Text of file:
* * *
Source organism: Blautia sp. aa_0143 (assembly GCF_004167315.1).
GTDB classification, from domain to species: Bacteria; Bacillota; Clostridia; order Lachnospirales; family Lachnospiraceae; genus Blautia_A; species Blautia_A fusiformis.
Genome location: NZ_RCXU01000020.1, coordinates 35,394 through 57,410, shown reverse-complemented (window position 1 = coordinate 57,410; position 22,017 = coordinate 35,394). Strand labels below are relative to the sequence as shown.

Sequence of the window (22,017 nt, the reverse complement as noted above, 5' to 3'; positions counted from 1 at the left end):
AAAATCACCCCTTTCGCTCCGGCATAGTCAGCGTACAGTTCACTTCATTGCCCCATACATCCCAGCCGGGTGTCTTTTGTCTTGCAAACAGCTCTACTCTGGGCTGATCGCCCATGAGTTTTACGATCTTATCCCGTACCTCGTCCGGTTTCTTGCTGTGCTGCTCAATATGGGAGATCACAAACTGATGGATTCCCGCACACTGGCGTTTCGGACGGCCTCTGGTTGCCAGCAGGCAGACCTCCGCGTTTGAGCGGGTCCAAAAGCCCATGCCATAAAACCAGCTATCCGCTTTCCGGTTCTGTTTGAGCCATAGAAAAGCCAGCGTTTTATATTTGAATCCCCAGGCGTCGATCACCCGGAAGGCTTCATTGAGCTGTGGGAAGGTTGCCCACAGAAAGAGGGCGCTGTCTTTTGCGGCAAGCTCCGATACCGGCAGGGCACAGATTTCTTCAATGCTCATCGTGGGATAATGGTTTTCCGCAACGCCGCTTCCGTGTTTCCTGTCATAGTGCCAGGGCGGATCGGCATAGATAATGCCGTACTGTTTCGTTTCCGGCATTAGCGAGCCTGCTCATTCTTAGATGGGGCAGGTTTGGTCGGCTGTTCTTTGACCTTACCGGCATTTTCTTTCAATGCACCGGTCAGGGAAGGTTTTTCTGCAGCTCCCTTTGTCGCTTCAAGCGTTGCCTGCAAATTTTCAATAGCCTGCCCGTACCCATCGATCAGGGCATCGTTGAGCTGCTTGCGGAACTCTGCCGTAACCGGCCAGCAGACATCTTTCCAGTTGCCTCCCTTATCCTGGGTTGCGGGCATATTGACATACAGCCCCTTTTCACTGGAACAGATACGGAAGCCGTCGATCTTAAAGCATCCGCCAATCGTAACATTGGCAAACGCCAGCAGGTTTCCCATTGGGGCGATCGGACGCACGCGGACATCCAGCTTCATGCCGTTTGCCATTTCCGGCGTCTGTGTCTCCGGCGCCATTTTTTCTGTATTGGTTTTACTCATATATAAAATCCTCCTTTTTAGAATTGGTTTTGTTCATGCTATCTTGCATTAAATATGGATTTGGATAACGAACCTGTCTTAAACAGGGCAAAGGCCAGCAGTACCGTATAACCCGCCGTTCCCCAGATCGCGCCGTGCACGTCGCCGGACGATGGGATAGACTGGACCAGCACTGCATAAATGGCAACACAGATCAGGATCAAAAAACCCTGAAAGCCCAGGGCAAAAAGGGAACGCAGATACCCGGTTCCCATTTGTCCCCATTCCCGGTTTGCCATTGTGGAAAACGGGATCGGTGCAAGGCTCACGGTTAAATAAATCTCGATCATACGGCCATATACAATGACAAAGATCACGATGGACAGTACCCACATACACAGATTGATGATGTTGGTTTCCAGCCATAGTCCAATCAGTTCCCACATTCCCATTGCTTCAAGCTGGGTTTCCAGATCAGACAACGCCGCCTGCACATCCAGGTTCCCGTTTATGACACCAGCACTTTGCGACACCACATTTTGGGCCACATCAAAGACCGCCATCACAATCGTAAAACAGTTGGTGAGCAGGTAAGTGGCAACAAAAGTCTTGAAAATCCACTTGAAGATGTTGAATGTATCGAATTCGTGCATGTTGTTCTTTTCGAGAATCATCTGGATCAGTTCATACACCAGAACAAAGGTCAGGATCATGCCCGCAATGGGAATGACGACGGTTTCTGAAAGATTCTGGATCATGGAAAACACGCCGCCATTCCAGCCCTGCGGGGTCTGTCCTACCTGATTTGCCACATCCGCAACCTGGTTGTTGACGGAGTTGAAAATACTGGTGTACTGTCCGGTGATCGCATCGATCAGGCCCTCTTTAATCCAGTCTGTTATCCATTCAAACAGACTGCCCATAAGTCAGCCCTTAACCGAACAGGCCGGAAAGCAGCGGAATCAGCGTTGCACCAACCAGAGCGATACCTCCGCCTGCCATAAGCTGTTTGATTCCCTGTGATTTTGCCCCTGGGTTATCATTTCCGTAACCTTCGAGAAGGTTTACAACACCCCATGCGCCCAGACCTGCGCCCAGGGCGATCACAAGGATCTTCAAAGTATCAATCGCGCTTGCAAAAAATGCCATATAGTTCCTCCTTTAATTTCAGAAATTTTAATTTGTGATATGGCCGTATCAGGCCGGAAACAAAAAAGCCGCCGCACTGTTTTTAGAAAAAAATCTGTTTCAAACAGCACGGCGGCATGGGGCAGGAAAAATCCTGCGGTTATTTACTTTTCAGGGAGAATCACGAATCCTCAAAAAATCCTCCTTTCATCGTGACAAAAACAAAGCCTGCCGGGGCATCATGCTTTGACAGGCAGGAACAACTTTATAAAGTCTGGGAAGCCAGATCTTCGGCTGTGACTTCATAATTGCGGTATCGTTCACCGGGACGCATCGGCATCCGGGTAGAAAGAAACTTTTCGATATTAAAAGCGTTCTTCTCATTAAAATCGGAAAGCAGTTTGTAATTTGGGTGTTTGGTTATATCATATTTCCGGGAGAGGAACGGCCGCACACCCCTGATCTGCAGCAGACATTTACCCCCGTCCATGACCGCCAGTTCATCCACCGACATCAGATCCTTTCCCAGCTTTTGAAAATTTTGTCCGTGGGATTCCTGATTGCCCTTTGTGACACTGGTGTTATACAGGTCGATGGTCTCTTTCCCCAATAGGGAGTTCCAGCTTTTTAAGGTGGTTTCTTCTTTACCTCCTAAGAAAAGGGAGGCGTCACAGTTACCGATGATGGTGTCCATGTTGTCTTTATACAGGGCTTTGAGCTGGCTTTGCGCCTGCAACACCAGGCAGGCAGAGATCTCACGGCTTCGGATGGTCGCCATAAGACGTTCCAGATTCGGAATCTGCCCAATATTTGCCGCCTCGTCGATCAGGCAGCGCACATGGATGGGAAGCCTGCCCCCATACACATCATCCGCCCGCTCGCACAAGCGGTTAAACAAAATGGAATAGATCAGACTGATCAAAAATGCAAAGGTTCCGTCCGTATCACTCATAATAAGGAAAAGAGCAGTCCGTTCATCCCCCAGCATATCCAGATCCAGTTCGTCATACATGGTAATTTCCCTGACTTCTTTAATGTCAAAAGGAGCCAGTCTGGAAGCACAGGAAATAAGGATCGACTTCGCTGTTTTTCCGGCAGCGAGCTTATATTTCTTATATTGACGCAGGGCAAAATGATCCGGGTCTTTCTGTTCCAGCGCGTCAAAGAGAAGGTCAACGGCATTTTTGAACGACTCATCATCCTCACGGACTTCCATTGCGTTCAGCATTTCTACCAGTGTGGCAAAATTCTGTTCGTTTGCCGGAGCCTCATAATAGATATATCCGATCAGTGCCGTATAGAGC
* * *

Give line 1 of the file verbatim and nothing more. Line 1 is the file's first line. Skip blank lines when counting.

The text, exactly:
Source organism: Blautia sp. aa_0143 (assembly GCF_004167315.1).